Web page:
Eyewitness testimony ‘not nearly as reliable’ as we think: experts

Michael Brown
Savannah McCoy, 17, right, holds up a sign as she and her friend Kimber Camgros, 16, listen to speakers during a vigil for Michael Brown of Ferguson, Mo., in San Francisco, Thursday, Aug. 14, 2014. AP Photo/Jeff Chiu

TORONTO – One of the main factors that’s come out in the grand jury’s decision not to indict Officer Darren Wilson is the conflicting witness accounts in the altercation that ended in the Ferguson police officer shooting 18-year-old Michael Brown, a phenomenon psychology experts say is common.

Prosecuting Attorney Bob McCulloch said there were inconsistencies and erroneous accounts from witnesses. When asked by a reporter whether any of the accounts amount to perjury, he said, “I think they truly believe that’s what they saw, but they didn’t.”

READ MORE: Highlights of testimony in the Michael Brown shooting

Inconsistencies included one witness who said Brown never raised his hands in the air in an act of surrender and ran towards Wilson “full charge” as compared with another who testified Brown didn’t advance toward Wilson in a threatening manner, but looked “stunned.”

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Maxwell Gwynn, an assistant professor in Wilfrid Laurier University’s department of psychology, researches eyewitness testimony. He says such testimony isn’t nearly as reliable as we think.

“Eyewitnesses will often ‘fill in the blanks’ in their incomplete memory when encoding, storing, and retrieving their memory of a face,” Gwynn wrote in an email to Global News, noting there are many factors at play.

  • Weapon focus effect – Gwynn says this describes the problem of being less able to subsequently identify a face when there is a weapon visible, “as attention and cognitive resources are drawn away from the perpetrator’s face towards the weapon itself.”
  • Cross-race effect – Witnesses remember the faces of people of their own race better than they do faces of people of different races, says Gwynn, suggesting people may have less experience with people of other races versus their own.
  • Expectations, preconceptions, and cultural stereotypes can also reduce eyewitness accuracy.

Besides these factors, University of British Columbia forensic psychologist Dr. Stephen Porter says “memory contamination” is even more problematic. This happens after the event due to improper and/or leading questioning by police, family members or even talking with other witnesses, he says.

“For example, if a police officer asks a witness ‘How fast was the tall man running when he left through the back door?’, it suggests that the man was tall, running and left through the back door,” Porter wrote in an email to Global News. “This type of question can easily alter the witness’ memory such that he/she comes to remember the man as being taller, moving faster, and his actions differently than they occurred. The majority of people exposed to any misinformation after the crime incorporate it into their visual memories."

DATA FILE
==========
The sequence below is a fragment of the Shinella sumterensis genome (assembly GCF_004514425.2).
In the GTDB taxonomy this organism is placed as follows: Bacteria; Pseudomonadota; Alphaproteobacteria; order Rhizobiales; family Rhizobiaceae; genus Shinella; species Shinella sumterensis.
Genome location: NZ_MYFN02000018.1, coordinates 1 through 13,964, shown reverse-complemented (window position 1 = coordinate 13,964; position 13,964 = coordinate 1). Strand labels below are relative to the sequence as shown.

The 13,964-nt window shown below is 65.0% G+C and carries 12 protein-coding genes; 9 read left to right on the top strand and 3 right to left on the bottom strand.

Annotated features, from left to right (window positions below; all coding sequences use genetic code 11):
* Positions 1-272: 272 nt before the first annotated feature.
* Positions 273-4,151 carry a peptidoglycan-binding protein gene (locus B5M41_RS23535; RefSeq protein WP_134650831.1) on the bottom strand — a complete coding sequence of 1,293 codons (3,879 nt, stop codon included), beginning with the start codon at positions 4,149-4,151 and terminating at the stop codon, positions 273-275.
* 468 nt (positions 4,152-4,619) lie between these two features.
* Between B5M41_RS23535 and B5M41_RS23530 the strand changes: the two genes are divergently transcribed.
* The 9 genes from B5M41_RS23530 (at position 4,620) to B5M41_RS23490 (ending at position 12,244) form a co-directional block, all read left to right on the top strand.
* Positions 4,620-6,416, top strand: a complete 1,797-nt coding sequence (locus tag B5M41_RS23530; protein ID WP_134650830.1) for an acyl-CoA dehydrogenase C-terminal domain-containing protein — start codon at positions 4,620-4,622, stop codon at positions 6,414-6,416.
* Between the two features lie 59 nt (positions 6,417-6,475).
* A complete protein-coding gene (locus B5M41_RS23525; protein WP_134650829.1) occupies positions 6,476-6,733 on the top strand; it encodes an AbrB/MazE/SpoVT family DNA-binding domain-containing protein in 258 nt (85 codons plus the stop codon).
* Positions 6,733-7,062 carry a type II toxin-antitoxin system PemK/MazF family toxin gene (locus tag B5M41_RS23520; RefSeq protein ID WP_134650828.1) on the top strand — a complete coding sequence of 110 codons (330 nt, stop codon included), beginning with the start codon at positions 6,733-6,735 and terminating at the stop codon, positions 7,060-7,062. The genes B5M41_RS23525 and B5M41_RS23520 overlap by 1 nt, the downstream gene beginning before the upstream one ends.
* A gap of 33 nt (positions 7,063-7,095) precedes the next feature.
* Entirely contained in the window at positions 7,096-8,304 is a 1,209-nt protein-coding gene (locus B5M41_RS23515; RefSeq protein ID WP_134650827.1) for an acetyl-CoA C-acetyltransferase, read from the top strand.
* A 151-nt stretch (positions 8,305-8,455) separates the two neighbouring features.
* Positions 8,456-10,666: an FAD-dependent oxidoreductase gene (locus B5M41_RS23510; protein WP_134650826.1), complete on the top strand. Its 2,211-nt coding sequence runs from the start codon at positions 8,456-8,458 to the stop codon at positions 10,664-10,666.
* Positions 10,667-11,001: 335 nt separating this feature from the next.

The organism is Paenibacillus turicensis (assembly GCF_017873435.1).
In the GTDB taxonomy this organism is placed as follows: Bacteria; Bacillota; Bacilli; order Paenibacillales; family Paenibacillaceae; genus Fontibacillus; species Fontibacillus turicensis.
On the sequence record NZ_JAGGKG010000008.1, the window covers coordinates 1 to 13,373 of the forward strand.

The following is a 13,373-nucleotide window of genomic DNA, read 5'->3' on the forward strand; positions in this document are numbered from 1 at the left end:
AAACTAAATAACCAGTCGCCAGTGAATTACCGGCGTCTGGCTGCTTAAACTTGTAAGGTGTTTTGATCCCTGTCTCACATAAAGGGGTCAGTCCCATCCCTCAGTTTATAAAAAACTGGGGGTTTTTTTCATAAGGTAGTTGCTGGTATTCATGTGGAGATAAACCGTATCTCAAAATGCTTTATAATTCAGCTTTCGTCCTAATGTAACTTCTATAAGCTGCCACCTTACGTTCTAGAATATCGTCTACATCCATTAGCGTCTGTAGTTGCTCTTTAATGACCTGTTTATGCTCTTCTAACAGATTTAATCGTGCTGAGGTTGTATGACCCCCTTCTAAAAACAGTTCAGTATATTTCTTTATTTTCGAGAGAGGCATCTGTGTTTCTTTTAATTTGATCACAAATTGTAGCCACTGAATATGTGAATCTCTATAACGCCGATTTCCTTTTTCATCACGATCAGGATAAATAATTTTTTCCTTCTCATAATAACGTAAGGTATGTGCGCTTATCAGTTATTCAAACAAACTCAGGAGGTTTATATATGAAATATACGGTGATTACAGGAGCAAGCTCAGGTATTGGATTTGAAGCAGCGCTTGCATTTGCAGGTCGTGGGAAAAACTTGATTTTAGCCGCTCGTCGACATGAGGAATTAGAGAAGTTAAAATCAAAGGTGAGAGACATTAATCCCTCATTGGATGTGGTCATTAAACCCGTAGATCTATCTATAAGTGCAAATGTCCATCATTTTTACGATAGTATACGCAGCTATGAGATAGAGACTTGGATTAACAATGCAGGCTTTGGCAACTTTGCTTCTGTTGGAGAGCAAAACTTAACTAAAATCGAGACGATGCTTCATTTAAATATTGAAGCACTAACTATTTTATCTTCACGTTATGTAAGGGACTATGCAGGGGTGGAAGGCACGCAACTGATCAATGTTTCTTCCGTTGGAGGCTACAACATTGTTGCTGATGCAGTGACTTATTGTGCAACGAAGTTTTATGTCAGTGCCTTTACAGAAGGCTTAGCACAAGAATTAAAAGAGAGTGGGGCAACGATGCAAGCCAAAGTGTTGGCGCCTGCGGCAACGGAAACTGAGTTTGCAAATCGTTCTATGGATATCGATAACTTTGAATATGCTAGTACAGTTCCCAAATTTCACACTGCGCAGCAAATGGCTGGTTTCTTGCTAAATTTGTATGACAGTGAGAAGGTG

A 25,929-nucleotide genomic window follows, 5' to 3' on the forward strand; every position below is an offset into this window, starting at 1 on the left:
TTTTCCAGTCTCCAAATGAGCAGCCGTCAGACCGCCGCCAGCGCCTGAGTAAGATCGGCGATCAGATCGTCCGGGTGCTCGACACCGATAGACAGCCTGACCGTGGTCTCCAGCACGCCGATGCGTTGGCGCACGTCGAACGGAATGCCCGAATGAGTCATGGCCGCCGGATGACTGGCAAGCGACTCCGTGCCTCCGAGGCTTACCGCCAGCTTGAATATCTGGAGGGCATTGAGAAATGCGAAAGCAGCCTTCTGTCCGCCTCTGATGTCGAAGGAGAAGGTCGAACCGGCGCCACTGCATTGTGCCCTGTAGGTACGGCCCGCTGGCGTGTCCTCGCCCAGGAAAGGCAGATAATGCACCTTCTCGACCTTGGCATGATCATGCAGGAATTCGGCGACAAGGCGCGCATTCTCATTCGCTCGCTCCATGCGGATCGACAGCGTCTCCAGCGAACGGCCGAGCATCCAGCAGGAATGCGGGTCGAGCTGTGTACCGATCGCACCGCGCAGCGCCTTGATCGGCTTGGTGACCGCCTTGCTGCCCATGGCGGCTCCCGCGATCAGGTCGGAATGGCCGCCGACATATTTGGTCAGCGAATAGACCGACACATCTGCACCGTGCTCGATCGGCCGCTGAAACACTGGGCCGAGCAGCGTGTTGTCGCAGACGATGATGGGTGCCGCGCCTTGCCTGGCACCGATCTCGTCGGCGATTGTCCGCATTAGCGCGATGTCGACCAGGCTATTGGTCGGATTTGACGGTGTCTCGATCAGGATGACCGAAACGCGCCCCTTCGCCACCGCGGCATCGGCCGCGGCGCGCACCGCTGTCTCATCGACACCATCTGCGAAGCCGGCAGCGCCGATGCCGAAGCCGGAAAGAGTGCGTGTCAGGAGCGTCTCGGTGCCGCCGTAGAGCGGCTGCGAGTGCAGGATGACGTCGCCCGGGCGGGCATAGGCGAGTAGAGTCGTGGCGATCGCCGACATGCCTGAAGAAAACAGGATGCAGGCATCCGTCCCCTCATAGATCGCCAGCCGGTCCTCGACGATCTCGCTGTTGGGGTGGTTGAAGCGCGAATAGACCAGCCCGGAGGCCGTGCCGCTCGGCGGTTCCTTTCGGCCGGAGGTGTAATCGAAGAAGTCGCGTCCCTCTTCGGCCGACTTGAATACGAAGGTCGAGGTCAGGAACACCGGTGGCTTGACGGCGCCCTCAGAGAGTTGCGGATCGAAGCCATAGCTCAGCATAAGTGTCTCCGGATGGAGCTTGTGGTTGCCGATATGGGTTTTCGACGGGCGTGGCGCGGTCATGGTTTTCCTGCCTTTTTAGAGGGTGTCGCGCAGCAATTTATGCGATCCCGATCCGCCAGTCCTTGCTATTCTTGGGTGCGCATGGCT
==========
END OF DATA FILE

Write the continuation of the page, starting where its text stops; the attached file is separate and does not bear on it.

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Porter says he’s found that more than 70 per cent of people can be led to remember entire crimes that did not actually occur with repeated misleading questions in his own research.

Gwynn also pointed to a famous 1947 psychology study in which people were shown a hand drawing of people in the New York subway, including a well-dressed African American man and an older, shorter Caucasian man dressed in blue-collar clothing. The white man holds a straight razor and gestures towards the black male in the drawing, said Gwynn.

Participants briefly looked at the drawing then had to describe it to another person, who described it to another and so on through about five other people. In more than half of the final descriptions, participants had reversed the situation to describe the black man as the one holding the razor and acting in a threatening manner towards the white man.

“This sort of description was provided even among ‘witnesses’ who held no anti-African American bias. The researchers concluded that cultural stereotypes and expectations (which in the 1940’s may have included blacks as being more aggressive and likely armed), may have influenced the reports provided of the scene,” said Gwynn.

“The mind is not like a videotape machine, faithfully encoding, retaining, and retrieval visual images. Information obtained after the original event (such as seeing mug shots of potential suspects or reading about descriptions of the perpetrator in the paper), may result in faulty retention or retrieval of the face from memory,” he said.

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“The end result is that people tend to overestimate their ability to describe or correctly recognize a perpetrator or the events of an often traumatic and arousal-invoking incident.”

Porter said conflicting testimony, such as that in Brown’s case in Ferguson, is due to each person’s unique experience, including biases that affected their perception of the event, differing stress levels during the incident and different questions and misinformation afterwards.

“For example, one witness could be interviewed by a police investigator who uses a large number of leading questions and suggestive techniques to help him/her ‘recall’ the incident. Another might be allowed to tell his/her story uninterrupted and then appropriately asked non-leading open-ended questions as follow-up. We would expect the stories and accuracy of these two witnesses to be dramatically different.”

Gwynn added a confident witness may not be any more accurate than a non-confident witness, which can affect the legal proceedings.

“This is a particular problem in that jurors or other triers-of-fact are more influenced by and put more faith in the testimony of a confident versus non-confident witness; this may be misplaced faith.”

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